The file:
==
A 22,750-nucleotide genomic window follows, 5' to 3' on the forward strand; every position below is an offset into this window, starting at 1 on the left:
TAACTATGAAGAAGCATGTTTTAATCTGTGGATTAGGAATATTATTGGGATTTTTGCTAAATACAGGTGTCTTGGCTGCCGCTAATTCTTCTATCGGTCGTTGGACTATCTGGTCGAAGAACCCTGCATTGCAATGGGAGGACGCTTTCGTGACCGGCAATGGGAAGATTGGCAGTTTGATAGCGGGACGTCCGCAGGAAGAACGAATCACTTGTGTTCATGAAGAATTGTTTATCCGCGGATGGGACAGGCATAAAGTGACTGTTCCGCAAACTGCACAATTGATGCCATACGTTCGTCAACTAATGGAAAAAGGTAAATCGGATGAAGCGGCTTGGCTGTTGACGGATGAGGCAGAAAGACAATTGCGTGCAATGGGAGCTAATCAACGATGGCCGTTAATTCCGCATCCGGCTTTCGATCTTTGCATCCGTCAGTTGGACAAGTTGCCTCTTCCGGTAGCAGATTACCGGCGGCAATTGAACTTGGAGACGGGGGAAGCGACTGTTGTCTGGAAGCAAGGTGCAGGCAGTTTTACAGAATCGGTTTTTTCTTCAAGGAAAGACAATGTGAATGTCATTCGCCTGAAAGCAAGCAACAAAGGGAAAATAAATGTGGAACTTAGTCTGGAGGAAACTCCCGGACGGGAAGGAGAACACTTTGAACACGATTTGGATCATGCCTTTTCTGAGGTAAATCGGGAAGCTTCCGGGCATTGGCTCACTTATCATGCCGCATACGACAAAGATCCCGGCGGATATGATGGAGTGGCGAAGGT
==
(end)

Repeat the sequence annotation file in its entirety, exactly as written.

A 22,750-nucleotide genomic window follows, 5' to 3' on the forward strand; every position below is an offset into this window, starting at 1 on the left:
TAACTATGAAGAAGCATGTTTTAATCTGTGGATTAGGAATATTATTGGGATTTTTGCTAAATACAGGTGTCTTGGCTGCCGCTAATTCTTCTATCGGTCGTTGGACTATCTGGTCGAAGAACCCTGCATTGCAATGGGAGGACGCTTTCGTGACCGGCAATGGGAAGATTGGCAGTTTGATAGCGGGACGTCCGCAGGAAGAACGAATCACTTGTGTTCATGAAGAATTGTTTATCCGCGGATGGGACAGGCATAAAGTGACTGTTCCGCAAACTGCACAATTGATGCCATACGTTCGTCAACTAATGGAAAAAGGTAAATCGGATGAAGCGGCTTGGCTGTTGACGGATGAGGCAGAAAGACAATTGCGTGCAATGGGAGCTAATCAACGATGGCCGTTAATTCCGCATCCGGCTTTCGATCTTTGCATCCGTCAGTTGGACAAGTTGCCTCTTCCGGTAGCAGATTACCGGCGGCAATTGAACTTGGAGACGGGGGAAGCGACTGTTGTCTGGAAGCAAGGTGCAGGCAGTTTTACAGAATCGGTTTTTTCTTCAAGGAAAGACAATGTGAATGTCATTCGCCTGAAAGCAAGCAACAAAGGGAAAATAAATGTGGAACTTAGTCTGGAGGAAACTCCCGGACGGGAAGGAGAACACTTTGAACACGATTTGGATCATGCCTTTTCTGAGGTAAATCGGGAAGCTTCCGGGCATTGGCTCACTTATCATGCCGCATACGACAAAGATCCCGGCGGATATGATGGAGTGGCGAAGGT